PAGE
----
Last year, I don’t remember when exactly, probably April of 2006, I discovered that I needed to be more careful with my knives. I was sitting on my bed sharpening one of my favorite blades. It was of peculiar length. It was too long to be a dagger, too short to be a sword. The blade was thin and double sided. It had a golden plated cobra head fastened to the handle. The knife itself was constructed to fit in the hollow interior of a wooden cane. I assume it was made this way for sneaky, lightning fast attacks, attacks that could be as fast as a snake. My uncle on my father’s side gave it to me.
Anyway, I was eventually satisfied over how sharp my knife was. However, I didn’t believe it was perfect yet. I wanted to somehow test it to determine if I could further improve it. I was in possession off a battered shoebox. I would oftentimes use the shoebox as a test to see how sharp a blade or axe was by slicing the weapon into it. I fastened the shoebox on its side, resting upon my knee, with my left hand atop for leverage. I brought the knife toward the front of the box.
I lunged my knife at the box, and it wriggled in. I had lost my balance, and allowed the knife to enter the box at an odd angle. Although it sliced through cleanly, it had been stymied by its awkward angle, and I knew it had higher potential. I realized the flaw in my balance; my left hand had slipped. I planted my hand confidently on the top of the box. I cocked back my arm until my shoulder strained, built up as much force as my arm could handle, tightened my fingers around the cobra and unleashed the fury of my weapon, eager to see expected results. The blade snapped through the box like lightning, and blasted out the other side. It was invigorating.
But what soured the momentary accomplishment was my realization that I had carved the knife through the thumb of my left as it traveled through the cardboard box. It went all the way through. I was definitely satisfied with the sharpness of the blade, but this thought was a shadow to the sheer panic and self-pity pumping through me (also adrenaline). In shock and in agony, I wretched the knife out of me, cursing it. This action was surprisingly, and somewhat deceivingly easy. This hurt much less than I thought it would. I flung the blade away, and it whistled through the air. I wrapped my heavily bleeding thumb crudely in a shirt. After a few anxious seconds, the blood soaked through the shirt. Almost too afraid to look, to behold the consequences of my carelessness, I glanced at my pulsating thumb. The thumb revealed a large inclined enter wound, and a protruding exit wound. The wounds thankfully displayed no “guts” of any kind, but if there was, I couldn’t see past the forest of red. The knife was so razor-sharp that it had sliced a wound one millimeter thick. It had sliced through no bones, tendons, or ligaments, only pure muscle. Meat, the substance you gnaw off an animal. Frantically, I coiled the thumb in a cast of duct tape and pulled it as tight as it would allow. I was using pressure to slow the rivers of blood leaking out of me, as well as provide a substantial barrier to anything else that may take advantage of the situation and infect me through this penetration. After I collected myself, and recovered from shaking in shock, I went to work. I kept the cast of thick elastic on me.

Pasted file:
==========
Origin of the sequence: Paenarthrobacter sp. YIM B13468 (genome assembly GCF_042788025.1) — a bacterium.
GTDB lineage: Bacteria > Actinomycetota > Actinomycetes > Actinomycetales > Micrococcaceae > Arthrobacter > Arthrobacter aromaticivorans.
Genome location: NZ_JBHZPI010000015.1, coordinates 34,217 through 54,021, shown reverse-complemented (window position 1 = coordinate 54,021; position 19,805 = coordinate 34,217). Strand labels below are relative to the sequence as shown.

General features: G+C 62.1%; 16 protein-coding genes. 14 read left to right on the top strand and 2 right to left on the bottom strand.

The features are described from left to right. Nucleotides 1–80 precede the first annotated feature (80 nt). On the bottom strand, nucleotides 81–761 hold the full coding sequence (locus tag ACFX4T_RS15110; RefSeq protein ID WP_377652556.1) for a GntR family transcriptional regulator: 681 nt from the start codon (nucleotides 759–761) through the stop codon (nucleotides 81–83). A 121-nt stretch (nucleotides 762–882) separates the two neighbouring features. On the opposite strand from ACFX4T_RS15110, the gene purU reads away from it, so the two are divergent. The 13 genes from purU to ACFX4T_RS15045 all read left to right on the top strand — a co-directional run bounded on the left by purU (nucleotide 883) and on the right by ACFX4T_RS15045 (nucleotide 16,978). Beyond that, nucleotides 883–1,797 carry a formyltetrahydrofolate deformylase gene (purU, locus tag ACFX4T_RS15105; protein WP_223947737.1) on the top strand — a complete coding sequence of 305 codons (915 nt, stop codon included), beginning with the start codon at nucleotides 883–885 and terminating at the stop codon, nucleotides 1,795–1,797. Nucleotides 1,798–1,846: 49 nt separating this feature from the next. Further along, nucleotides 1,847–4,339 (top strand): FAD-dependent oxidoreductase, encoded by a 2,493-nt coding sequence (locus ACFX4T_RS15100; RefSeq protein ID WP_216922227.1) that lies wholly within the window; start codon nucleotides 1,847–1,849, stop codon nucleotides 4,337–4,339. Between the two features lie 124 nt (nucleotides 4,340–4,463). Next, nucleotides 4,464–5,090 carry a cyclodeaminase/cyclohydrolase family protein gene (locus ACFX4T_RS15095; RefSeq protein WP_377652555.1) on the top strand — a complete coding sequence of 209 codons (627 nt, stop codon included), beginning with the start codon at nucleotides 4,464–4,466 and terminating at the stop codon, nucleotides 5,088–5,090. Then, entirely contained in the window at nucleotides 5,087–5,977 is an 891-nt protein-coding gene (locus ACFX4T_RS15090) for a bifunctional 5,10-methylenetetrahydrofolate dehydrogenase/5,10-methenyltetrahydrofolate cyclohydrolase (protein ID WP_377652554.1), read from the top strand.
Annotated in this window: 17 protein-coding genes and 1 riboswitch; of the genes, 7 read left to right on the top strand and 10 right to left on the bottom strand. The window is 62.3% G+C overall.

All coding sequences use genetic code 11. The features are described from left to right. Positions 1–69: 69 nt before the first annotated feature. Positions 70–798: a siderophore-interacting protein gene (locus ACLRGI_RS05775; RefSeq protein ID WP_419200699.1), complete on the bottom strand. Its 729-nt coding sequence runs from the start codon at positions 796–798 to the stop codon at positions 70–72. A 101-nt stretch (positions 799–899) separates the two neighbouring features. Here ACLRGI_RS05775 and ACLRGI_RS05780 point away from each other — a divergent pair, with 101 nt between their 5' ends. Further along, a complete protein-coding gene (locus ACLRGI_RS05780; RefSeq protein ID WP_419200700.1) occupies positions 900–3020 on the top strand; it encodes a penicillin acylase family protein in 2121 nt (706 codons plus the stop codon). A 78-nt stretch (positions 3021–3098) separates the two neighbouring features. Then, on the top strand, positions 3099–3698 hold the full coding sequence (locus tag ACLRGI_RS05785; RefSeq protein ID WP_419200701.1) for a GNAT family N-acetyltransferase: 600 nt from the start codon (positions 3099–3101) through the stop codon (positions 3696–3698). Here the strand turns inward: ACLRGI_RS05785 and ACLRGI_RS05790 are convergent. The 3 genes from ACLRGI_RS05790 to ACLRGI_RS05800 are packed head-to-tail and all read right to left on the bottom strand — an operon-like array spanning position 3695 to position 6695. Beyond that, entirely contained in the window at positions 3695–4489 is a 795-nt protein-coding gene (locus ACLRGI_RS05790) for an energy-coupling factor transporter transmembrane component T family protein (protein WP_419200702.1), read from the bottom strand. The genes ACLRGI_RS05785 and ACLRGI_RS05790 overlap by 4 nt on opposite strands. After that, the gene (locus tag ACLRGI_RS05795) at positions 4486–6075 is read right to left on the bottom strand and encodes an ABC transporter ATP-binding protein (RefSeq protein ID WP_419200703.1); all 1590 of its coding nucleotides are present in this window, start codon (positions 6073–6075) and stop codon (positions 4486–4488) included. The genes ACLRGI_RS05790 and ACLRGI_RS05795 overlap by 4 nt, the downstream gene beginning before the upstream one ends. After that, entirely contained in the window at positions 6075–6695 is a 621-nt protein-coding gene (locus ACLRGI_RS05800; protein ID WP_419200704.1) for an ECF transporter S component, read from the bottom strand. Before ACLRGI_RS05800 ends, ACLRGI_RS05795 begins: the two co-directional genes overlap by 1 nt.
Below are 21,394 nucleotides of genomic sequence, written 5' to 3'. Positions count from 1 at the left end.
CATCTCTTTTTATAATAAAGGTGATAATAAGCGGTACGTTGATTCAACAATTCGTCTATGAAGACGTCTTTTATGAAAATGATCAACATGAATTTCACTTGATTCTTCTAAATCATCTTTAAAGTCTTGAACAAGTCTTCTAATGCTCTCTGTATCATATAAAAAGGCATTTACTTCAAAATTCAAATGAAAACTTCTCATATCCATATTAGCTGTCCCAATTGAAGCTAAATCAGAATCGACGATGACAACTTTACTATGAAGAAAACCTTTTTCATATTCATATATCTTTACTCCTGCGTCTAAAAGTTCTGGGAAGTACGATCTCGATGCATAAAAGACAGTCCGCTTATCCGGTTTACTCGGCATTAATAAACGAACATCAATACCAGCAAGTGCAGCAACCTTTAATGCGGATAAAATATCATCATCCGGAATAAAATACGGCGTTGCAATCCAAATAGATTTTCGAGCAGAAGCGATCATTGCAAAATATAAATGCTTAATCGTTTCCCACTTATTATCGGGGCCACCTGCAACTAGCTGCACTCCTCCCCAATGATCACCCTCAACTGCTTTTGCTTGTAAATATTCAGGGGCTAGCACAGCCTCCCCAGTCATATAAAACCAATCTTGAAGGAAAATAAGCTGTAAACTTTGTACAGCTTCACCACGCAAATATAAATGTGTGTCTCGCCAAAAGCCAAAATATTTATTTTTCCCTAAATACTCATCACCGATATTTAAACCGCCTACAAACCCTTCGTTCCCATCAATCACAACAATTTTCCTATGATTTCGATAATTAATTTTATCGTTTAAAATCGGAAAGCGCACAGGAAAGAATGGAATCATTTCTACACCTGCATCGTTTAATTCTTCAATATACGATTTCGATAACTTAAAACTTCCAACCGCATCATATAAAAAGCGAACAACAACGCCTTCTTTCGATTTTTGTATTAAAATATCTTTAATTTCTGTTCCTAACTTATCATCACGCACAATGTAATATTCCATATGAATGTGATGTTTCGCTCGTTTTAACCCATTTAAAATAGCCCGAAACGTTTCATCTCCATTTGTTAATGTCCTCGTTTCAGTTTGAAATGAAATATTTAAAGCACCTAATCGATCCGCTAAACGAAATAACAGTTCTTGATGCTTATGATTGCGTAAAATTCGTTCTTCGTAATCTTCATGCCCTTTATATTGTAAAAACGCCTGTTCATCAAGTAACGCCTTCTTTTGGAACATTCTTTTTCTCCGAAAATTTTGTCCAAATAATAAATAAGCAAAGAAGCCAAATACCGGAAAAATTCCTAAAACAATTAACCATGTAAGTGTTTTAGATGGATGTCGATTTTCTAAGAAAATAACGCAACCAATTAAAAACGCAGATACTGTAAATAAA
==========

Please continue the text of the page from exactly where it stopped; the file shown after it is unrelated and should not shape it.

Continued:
Eventually the bleeding stopped. I required no stitches or medicine for any disease I may have acquired from being exposed to the knife. For some reason, telling anyone, or better yet, contacting a doctor never crossed my mind. Shortly after such an incident, I don’t expect anyone to think rationally. I was so ashamed and embarrassed with the incident that I insisted to everyone that I had dropped the blade, impulsively tried to catch it, and received wounds when my hand contacted the knife. Although this made me feel like an idiot, everybody bought the phony story.
This life-changing experience didn’t sour me on knifes, it only made my bond to them stronger. I just learned to regard the knives with a higher respect. Before this event, I always assumed that I “controlled” the weapon when the handle was in my hand. I believed that it wouldn’t deceive me, and was my friend. Knives are like people, you can control them if you give them what they want: respect, this I believe. What I got out of the experience was a life-long lesson, two scars, and a sharp blade. I haven’t cleaned the blade to this day, so that I could remember the experience.
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